Veronique Greenwood

Contributing Writer

A brain full of “explosive” activity may lead to an earlier death than one with steadier “candles” of activity.
aging

Longevity Linked to Proteins That Calm Overexcited Neurons

November 26, 2019

New research makes a molecular connection between the brain and aging — and shows that overactive neurons can shorten life span.

Art for "The Body’s Clock Offers a Rhythmic Target to Viruses"
chronobiology

The Body’s Clock Offers a Rhythmic Target to Viruses

May 30, 2019

Viruses and other parasites may sync with their host’s biological clock — or reset it — to gain an advantage.

Art for "How Nature Defies Math in Keeping Ecosystems Stable"
ecology

How Nature Defies Math in Keeping Ecosystems Stable

September 26, 2018

Paradoxically, the abundance of tight interactions among living species usually leads to disasters in ecological models. New analyses hint at how nature seemingly defies the math.

Art for "You Are Getting Sleepy — Tagged Proteins May Point to Why"
neuroscience

You Are Getting Sleepy — Tagged Proteins May Point to Why

August 21, 2018

The identification of SNIPPs, a set of proteins found primarily at the brain’s synapses, brings science closer to understanding why we need to sleep.

Illustration for "Theory Suggests That All Genes Affect Every Complex Trait"
genomics

Theory Suggests That All Genes Affect Every Complex Trait

June 20, 2018

The more closely geneticists look at complex traits and diseases, the harder it gets to find active genes that don’t play some part in them.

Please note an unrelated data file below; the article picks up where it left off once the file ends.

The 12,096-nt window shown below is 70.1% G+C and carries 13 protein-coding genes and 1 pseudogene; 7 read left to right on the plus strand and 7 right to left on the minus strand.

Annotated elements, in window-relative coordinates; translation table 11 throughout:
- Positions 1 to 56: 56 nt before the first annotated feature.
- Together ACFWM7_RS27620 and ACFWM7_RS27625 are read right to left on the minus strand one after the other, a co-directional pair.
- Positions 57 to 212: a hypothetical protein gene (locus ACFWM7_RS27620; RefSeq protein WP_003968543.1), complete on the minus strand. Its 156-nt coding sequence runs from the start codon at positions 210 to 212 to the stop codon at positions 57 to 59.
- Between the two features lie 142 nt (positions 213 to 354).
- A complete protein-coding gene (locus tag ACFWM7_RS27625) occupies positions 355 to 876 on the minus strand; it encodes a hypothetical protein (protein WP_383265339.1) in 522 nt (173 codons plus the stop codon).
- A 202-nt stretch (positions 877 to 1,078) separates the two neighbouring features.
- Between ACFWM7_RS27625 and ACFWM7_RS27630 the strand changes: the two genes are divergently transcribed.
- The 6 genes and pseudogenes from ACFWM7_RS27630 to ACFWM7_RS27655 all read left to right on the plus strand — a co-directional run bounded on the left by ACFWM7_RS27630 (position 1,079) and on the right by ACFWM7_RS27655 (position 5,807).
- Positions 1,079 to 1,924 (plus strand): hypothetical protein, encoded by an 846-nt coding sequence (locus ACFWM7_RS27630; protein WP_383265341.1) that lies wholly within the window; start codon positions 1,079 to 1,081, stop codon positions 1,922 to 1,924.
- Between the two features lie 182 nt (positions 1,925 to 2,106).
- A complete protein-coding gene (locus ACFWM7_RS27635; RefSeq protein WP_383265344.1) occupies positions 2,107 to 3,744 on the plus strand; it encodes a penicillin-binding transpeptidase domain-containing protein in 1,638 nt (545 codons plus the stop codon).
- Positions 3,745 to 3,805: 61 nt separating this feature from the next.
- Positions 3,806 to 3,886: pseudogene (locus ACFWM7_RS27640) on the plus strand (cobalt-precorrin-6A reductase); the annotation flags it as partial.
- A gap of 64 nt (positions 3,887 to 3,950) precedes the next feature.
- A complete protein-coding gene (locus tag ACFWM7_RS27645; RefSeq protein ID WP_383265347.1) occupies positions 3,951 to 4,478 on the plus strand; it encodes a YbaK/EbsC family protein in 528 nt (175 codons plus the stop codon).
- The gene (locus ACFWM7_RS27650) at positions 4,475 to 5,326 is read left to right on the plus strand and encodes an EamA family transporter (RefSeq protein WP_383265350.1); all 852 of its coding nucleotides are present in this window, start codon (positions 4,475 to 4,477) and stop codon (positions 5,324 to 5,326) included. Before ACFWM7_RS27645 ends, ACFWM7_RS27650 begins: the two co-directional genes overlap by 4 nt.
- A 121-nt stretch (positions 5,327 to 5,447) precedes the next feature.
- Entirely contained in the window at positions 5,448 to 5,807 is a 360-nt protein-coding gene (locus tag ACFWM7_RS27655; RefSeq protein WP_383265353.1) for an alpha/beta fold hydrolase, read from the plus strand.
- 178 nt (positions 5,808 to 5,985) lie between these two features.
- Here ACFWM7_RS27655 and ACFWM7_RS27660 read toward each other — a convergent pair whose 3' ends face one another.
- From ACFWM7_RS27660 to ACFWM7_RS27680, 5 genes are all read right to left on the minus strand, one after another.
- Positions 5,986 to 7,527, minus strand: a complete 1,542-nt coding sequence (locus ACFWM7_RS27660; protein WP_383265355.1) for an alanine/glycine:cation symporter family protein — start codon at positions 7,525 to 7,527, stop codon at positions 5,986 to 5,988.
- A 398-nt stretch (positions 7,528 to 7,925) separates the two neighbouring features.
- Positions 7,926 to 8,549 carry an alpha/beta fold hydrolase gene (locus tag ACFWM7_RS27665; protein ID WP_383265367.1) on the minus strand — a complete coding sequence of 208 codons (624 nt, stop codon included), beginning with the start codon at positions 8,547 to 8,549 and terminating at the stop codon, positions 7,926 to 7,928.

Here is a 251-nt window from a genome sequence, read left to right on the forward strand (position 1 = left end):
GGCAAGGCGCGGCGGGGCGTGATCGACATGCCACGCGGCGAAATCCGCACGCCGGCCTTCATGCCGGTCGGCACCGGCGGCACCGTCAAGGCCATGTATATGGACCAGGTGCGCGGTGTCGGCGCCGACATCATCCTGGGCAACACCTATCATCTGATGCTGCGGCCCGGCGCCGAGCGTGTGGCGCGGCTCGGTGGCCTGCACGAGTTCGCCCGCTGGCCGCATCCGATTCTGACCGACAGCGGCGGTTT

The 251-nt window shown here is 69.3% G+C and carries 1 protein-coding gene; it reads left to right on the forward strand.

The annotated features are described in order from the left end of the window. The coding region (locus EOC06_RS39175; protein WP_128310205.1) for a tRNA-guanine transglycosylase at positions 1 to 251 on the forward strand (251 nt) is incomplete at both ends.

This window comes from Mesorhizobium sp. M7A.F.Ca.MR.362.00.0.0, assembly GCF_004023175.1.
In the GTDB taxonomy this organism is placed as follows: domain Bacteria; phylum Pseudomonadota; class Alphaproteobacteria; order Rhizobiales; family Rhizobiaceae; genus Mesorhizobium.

Illustration for "How Many Genes Do Cells Need? Maybe Almost All of Them"
genomics

How Many Genes Do Cells Need? Maybe Almost All of Them

April 19, 2018

An ambitious study in yeast shows that the health of cells depends on the highly intertwined effects of many genes, few of which can be deleted together without consequence.

520px illustration for cell incubation time.
mathematical biology

Why Don’t Patients Get Sick in Sync? Modelers Find Statistical Clues

March 1, 2018

The long, variable times that some diseases incubate after infection defies simple explanation. An idealized model of tumor growth offers a statistical solution.

Illustration of gut sending signals to kidneys.
physiology

How Bacteria Help Regulate Blood Pressure

November 30, 2017

Kidneys sniff out signals from gut bacteria for cues to lower blood pressure after meals. Our understanding of how the symbiotic microbes affect health is becoming much more molecular.

Frozen clock photo
Abstractions blog

The Overlooked Link Between Two of This Year’s Nobel Prizes

November 27, 2017

To better understand the molecules described by the latest prize in medicine, we will need the technique recognized by the latest prize in chemistry.

About the author

Veronique Greenwood is a science writer and essayist. Her work has appeared in The New York Times MagazineSmithsonian, Discover, Aeon and other publications.